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Meadows are birders’ paradise

Ash Meadows National Wildlife Refuge is a wonderful place to hop your way into spring. An easy day trip of about 100 miles from Boulder City, this 24,000-acre refuge lies in Amargosa Valley, a few miles beyond Pahrump. One of the largest oases in the Mojave Desert, it was designated a refuge in 1984.

The Nevada refuge consists of desert uplands and spring-fed miniature oases. There are 30 seeps and springs here with surface water, seven of which are considered major springs. The springs and seeps together pour out about 10,000 gallons of “fossil water” per minute, which is said to have entered the groundwater system thousands of years ago.

The water provides a rich habitat for vegetation and area wildlife. Found here and nowhere else in the world are 26 endemic plants and animals, including the famous Devils Hole pupfish. These celebrity fish live in a single spring and are so sensitive to human activity that access to Devils Hole is restricted, but there’s still plenty of other wildlife to see.

Now is a good time to visit because spring bird migration occurs during April and May, and nearly 300 species of birds have been recorded here. With an elevation of about 2,200 feet, visitors can expect temperatures that are typically about the same as in the Las Vegas area.

One of the highlights of the refuge is the Point of Rocks Springs area. A quarter-mile looping boardwalk trail leads visitors to the Kings Pool, one of the premier destinations for seeing wildlife in the refuge. A close look at the water might reveal Amargosa pupfish. The males are blue, females are green and less than 2 inches in length, and can survive in waters as hot as 93 degrees and only an inch deep. Desert bighorn sheep frequent this area, which is a birder’s paradise.

During spring, waterfowl such as the ruddy duck and northern pintail can be seen, and keep an eye peeled for glimpses of the belted kingfisher, red-winged blackbird or ruby-crowned kinglet. Resident birds include Gamble’s quail, greater roadrunner, verdin and lesser goldfinch.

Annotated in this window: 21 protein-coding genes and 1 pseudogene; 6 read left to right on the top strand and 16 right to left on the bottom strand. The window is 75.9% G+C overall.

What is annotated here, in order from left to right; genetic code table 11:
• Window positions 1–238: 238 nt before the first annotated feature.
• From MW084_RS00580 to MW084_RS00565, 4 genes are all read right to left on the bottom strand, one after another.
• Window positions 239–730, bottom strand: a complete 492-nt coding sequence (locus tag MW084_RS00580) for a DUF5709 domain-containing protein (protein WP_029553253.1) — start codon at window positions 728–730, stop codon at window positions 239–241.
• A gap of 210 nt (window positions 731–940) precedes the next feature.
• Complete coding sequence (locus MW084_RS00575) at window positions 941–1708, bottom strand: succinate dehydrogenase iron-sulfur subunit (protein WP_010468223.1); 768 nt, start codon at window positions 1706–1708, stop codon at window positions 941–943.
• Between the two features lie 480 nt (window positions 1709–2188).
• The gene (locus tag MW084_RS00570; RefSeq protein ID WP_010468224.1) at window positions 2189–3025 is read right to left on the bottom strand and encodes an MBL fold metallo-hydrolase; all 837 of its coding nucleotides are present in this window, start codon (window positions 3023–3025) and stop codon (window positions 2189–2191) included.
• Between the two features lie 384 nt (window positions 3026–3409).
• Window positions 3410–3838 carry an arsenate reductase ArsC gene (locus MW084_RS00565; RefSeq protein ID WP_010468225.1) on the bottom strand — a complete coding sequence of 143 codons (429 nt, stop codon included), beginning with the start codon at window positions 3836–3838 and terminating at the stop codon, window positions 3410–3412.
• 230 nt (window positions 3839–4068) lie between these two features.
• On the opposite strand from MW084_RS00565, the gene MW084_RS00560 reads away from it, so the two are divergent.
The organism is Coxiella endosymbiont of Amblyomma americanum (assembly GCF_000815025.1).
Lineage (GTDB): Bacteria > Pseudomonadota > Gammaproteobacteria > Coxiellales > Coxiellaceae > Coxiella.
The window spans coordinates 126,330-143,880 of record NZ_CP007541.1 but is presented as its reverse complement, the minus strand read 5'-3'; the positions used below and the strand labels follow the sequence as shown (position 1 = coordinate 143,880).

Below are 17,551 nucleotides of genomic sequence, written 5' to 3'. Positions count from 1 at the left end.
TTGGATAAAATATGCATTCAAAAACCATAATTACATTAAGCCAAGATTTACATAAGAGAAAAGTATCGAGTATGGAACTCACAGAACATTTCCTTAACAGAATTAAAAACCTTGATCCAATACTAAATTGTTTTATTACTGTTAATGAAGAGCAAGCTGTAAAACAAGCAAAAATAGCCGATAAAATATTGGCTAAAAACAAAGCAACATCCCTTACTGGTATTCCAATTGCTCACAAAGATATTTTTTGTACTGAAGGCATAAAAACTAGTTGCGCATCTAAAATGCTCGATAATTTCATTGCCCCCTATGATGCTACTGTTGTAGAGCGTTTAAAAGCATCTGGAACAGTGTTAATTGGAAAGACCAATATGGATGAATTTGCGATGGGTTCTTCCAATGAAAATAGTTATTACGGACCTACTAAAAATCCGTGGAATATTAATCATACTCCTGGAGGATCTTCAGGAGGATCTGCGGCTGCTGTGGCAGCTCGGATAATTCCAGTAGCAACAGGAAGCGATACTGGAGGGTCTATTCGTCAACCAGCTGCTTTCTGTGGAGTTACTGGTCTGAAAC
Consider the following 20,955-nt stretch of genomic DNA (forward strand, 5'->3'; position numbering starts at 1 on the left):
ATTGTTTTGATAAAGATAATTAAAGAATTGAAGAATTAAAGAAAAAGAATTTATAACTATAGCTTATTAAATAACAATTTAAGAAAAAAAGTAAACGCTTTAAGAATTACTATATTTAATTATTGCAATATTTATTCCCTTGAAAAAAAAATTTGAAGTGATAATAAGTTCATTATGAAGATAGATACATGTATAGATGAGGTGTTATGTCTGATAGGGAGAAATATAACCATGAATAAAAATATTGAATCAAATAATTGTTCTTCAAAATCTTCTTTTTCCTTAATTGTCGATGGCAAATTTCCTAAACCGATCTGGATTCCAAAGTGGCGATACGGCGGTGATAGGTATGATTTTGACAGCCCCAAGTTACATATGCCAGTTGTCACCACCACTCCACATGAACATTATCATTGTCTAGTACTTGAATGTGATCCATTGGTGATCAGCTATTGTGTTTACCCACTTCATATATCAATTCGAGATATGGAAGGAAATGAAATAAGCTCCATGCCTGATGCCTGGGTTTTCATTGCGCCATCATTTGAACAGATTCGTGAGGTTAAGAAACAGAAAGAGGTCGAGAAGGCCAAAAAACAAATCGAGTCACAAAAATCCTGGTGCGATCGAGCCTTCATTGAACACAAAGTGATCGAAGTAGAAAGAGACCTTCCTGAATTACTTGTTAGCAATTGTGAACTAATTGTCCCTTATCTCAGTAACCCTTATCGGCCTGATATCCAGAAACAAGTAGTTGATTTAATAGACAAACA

Some rare birds occasionally visit and breed here, including the southwestern willow flycatcher and the Yuma clapper rail. Sometimes peregrine falcons and bald eagles, two formerly endangered species that are now success stories, are known to stop here as they migrate. More commonly seen raptors include golden eagles, prairie falcons and red-tailed and Cooper hawks.

For larger, water-loving birds, be sure to check out Crystal Reservoir, where one might see a tundra swan, American white pelican, great egret or snowy egret.

Phainopepla, a dry-country bird famed for its specialized diet of mostly mistletoe berries, can be recognized by the crests atop its head. Males are a silky black with white wing patches that flash in flight; females look similar but are dark gray. They are found throughout the refuge but seem especially concentrated along the Crystal Spring boardwalk, located behind the visitor center. This half-mile round trip takes visitors along a boardwalk by flowing springs and natural pools. Crystal Spring has a natural output of 2,800 gallons a minute.

The refuge is at 610 E. Spring Meadows Road, Amargosa Valley. The visitors center is closed but the trails, restrooms and picnic areas are open for day use from sunrise to sunset. All of the roads are well-maintained gravel but are suitable for most passenger cars, unless during or after rain.

For more information, call 775-372-5435 or visit fws.gov/refuge/ash_meadows.

Many of Deborah Wall’s columns have been compiled into books about hiking in the Southwest. She is also the author of “Great Hikes, a Cerca Country Guide” and a co-author of the book “Access For All, Seeing the Southwest With Limited Mobility.” Wall can be reached at Deborabus@aol.com.

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